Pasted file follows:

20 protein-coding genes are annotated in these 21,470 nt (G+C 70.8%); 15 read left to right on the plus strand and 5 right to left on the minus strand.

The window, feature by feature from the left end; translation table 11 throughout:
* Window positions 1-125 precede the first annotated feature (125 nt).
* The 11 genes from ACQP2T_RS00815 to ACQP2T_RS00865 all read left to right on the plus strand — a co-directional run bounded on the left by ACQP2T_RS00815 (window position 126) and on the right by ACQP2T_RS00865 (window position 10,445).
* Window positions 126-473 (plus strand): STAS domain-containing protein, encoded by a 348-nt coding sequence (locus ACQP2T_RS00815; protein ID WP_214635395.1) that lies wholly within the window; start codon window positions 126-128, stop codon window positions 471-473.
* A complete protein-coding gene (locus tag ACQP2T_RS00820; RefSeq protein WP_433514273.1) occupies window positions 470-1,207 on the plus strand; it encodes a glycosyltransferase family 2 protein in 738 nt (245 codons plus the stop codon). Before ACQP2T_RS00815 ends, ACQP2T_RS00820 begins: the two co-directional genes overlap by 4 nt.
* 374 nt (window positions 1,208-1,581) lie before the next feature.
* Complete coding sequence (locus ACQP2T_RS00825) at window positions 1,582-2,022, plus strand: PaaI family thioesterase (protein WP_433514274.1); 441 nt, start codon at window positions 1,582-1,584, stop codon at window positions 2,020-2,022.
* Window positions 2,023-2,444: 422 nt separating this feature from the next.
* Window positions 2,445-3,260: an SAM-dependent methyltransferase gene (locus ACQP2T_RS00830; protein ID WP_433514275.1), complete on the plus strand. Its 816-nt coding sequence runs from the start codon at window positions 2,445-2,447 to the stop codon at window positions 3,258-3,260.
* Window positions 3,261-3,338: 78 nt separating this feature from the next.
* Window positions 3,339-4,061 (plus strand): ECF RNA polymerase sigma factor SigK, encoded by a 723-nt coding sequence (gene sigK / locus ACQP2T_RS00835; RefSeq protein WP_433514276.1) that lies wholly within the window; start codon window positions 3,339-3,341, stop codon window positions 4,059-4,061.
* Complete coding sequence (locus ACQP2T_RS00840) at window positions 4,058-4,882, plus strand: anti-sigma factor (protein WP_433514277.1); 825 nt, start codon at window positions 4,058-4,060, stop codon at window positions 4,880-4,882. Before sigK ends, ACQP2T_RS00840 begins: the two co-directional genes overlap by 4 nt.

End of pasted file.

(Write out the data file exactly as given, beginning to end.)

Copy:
20 protein-coding genes are annotated in these 21,470 nt (G+C 70.8%); 15 read left to right on the plus strand and 5 right to left on the minus strand.

The window, feature by feature from the left end; translation table 11 throughout:
* Window positions 1-125 precede the first annotated feature (125 nt).
* The 11 genes from ACQP2T_RS00815 to ACQP2T_RS00865 all read left to right on the plus strand — a co-directional run bounded on the left by ACQP2T_RS00815 (window position 126) and on the right by ACQP2T_RS00865 (window position 10,445).
* Window positions 126-473 (plus strand): STAS domain-containing protein, encoded by a 348-nt coding sequence (locus ACQP2T_RS00815; protein ID WP_214635395.1) that lies wholly within the window; start codon window positions 126-128, stop codon window positions 471-473.
* A complete protein-coding gene (locus tag ACQP2T_RS00820; RefSeq protein WP_433514273.1) occupies window positions 470-1,207 on the plus strand; it encodes a glycosyltransferase family 2 protein in 738 nt (245 codons plus the stop codon). Before ACQP2T_RS00815 ends, ACQP2T_RS00820 begins: the two co-directional genes overlap by 4 nt.
* 374 nt (window positions 1,208-1,581) lie before the next feature.
* Complete coding sequence (locus ACQP2T_RS00825) at window positions 1,582-2,022, plus strand: PaaI family thioesterase (protein WP_433514274.1); 441 nt, start codon at window positions 1,582-1,584, stop codon at window positions 2,020-2,022.
* Window positions 2,023-2,444: 422 nt separating this feature from the next.
* Window positions 2,445-3,260: an SAM-dependent methyltransferase gene (locus ACQP2T_RS00830; protein ID WP_433514275.1), complete on the plus strand. Its 816-nt coding sequence runs from the start codon at window positions 2,445-2,447 to the stop codon at window positions 3,258-3,260.
* Window positions 3,261-3,338: 78 nt separating this feature from the next.
* Window positions 3,339-4,061 (plus strand): ECF RNA polymerase sigma factor SigK, encoded by a 723-nt coding sequence (gene sigK / locus ACQP2T_RS00835; RefSeq protein WP_433514276.1) that lies wholly within the window; start codon window positions 3,339-3,341, stop codon window positions 4,059-4,061.
* Complete coding sequence (locus ACQP2T_RS00840) at window positions 4,058-4,882, plus strand: anti-sigma factor (protein WP_433514277.1); 825 nt, start codon at window positions 4,058-4,060, stop codon at window positions 4,880-4,882. Before sigK ends, ACQP2T_RS00840 begins: the two co-directional genes overlap by 4 nt.